Cory Bernardi is a vocal opponent of same-sex marriage, saying children do best when they are raised by both a mother and a father.
Liberal senator Cory Bernardi, a vocal opponent of same-sex marriage, has said that "the very best thing" for the development of a child is to have a mum and a dad. What does the research say?
Shadow Immigration Minister Richard Marles has said that the world is now going through its greatest period of humanitarian need since the Second World War. Is that right?
Franz Fanon's writings were forged in the crucible of the Algerian liberation war which inspired struggles against racism and colonialism around the world. Half a century on, he continues to inspire.
In suggesting the ultimate restoration of all creatures in his recent encyclical, Pope Francis is breaking with the weight of Western philosophical and theological tradition.
Hockey v Fairfax illustrates that recent legal and technological developments still pose challenges for defamation law, which has not been reformed to keep pace with these changes.
Stephen Parker and Michelle Grattan discuss the week in politics.
Fundamentalists become warriors with a simple message of salvation that is found in a naïve and literal interpretation of ancient, sacred texts.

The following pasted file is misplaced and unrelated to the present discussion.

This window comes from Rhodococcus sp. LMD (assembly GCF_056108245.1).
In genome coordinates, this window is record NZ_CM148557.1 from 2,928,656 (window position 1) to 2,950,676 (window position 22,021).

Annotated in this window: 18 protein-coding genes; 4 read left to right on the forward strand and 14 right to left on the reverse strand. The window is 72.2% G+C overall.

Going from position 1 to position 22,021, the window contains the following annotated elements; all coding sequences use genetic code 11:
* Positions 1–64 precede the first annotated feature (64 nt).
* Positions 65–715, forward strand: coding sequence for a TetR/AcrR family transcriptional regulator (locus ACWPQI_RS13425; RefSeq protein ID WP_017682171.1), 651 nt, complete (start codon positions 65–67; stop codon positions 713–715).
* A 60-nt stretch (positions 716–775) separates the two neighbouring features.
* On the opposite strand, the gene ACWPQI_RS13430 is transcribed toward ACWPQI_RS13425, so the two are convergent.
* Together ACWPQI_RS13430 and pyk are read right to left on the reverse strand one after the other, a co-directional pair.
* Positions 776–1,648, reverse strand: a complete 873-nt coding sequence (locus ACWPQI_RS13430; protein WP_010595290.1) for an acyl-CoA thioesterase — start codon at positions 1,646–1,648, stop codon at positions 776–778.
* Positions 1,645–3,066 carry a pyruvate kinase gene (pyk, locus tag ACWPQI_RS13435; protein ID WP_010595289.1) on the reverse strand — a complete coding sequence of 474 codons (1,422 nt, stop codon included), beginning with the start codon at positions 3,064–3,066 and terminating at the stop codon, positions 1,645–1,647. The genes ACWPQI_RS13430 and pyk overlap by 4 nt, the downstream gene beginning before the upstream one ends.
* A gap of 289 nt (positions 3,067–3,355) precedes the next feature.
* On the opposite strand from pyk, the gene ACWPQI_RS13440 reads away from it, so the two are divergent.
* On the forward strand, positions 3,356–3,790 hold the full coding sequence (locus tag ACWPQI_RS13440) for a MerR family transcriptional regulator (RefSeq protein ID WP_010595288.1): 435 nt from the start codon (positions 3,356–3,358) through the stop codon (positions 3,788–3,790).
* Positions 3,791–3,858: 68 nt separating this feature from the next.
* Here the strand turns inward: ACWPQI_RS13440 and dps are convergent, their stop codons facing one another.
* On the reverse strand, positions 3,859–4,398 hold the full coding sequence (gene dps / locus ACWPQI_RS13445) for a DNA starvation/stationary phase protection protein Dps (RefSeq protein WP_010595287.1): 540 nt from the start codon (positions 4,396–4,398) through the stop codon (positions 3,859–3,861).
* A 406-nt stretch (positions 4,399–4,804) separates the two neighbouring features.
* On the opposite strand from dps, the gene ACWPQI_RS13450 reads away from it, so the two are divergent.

The prime minister is suddenly looking like a throwback to Tony Abbott, health minister, when he was fighting trenchantly against losing ministerial power over the abortion drug RU486.
The extreme right and extreme left have found themselves united against Europe.
The Caliphate has inspired disputes among Muslims for centuries, but attempts at revival in modern times are unlikely to succeed. Most of the world's Muslims would not accept its authority over them.
The leaders of South Africa's governing ANC and its alliance partners, the SACP and Cosatu, are holding an unprecedented week-long meeting at a time of grave difficulties afflicting the alliance.
The Australia Border Force Act further entrenches the culture of secrecy around our asylum seeker policy at the cost of open and transparent government. That is something we should be worried about.
Australia should learn from the UK's mistakes if taking a leaf out of its book on citizenship reform.
The elephant in the room in the just-concluded defamation case between Joe Hockey and Fairfax Media was the actual story being attacked. Media organisations ought to be able to instigate the debate without fear of reprisals by litigious politicians.
Bill Shorten has neither built the profile nor provided the performance that renders him prime minister-in-waiting rather than fragile whinger-in-chief.
Consumption increases during the month of Ramadan in countries where Muslims are the majority.
Whatever we think of the family of foreign fighter Khaled Sharrouf or their circumstances, they enjoy the right to return on the same footing as every other Australian citizen.
Islamic State is symptomatic of a disturbed and troubled social order. The vast crisis of dislocated people and communities is being expressed in anger, intolerance and perverted notions of honour.
David Leyonhjelm is a conviction politician whose positions are governed by principle, not populism. But he is exposing the disturbing moral thinness of the libertarian principles he espouses.
Successive governments have criticised the BBC for being too impartial or not impartial enough.